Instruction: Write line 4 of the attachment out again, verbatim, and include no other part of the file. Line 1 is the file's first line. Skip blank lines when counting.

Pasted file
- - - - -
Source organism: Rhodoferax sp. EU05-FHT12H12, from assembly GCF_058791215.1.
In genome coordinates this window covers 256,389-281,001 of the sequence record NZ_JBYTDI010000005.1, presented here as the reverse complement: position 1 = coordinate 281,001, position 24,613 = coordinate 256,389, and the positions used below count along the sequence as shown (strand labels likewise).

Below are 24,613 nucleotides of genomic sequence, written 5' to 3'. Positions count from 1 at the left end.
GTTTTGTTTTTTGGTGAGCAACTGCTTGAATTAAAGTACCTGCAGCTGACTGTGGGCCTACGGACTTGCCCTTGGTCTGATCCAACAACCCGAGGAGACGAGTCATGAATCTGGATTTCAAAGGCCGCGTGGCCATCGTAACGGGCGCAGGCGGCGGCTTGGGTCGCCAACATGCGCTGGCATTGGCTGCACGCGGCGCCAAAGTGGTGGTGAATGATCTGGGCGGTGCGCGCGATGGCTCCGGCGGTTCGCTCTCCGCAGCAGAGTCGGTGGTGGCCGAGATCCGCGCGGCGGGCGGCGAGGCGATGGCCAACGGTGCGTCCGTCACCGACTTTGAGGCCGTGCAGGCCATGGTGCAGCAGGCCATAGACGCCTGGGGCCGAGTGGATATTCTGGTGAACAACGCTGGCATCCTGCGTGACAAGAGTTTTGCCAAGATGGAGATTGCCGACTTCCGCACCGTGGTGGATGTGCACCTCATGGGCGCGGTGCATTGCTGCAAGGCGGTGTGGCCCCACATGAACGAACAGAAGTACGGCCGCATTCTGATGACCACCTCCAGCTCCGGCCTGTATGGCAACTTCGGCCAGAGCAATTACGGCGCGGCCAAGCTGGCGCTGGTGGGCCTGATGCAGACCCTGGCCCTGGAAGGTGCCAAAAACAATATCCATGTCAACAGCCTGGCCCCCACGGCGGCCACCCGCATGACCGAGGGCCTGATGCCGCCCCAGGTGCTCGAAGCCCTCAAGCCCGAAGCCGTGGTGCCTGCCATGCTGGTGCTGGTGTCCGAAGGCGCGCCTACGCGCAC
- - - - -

GTTTTGTTTTTTGGTGAGCAACTGCTTGAATTAAAGTACCTGCAGCTGACTGTGGGCCTACGGACTTGCCCTTGGTCTGATCCAACAACCCGAGGAGACGAGTCATGAATCTGGATTTCAAAGGCCGCGTGGCCATCGTAACGGGCGCAGGCGGCGGCTTGGGTCGCCAACATGCGCTGGCATTGGCTGCACGCGGCGCCAAAGTGGTGGTGAATGATCTGGGCGGTGCGCGCGATGGCTCCGGCGGTTCGCTCTCCGCAGCAGAGTCGGTGGTGGCCGAGATCCGCGCGGCGGGCGGCGAGGCGATGGCCAACGGTGCGTCCGTCACCGACTTTGAGGCCGTGCAGGCCATGGTGCAGCAGGCCATAGACGCCTGGGGCCGAGTGGATATTCTGGTGAACAACGCTGGCATCCTGCGTGACAAGAGTTTTGCCAAGATGGAGATTGCCGACTTCCGCACCGTGGTGGATGTGCACCTCATGGGCGCGGTGCATTGCTGCAAGGCGGTGTGGCCCCACATGAACGAACAGAAGTACGGCCGCATTCTGATGACCACCTCCAGCTCCGGCCTGTATGGCAACTTCGGCCAGAGCAATTACGGCGCGGCCAAGCTGGCGCTGGTGGGCCTGATGCAGACCCTGGCCCTGGAAGGTGCCAAAAACAATATCCATGTCAACAGCCTGGCCCCCACGGCGGCCACCCGCATGACCGAGGGCCTGATGCCGCCCCAGGTGCTCGAAGCCCTCAAGCCCGAAGCCGTGGTGCCTGCCATGCTGGTGCTGGTGTCCGAAGGCGCGCCTACGCGCAC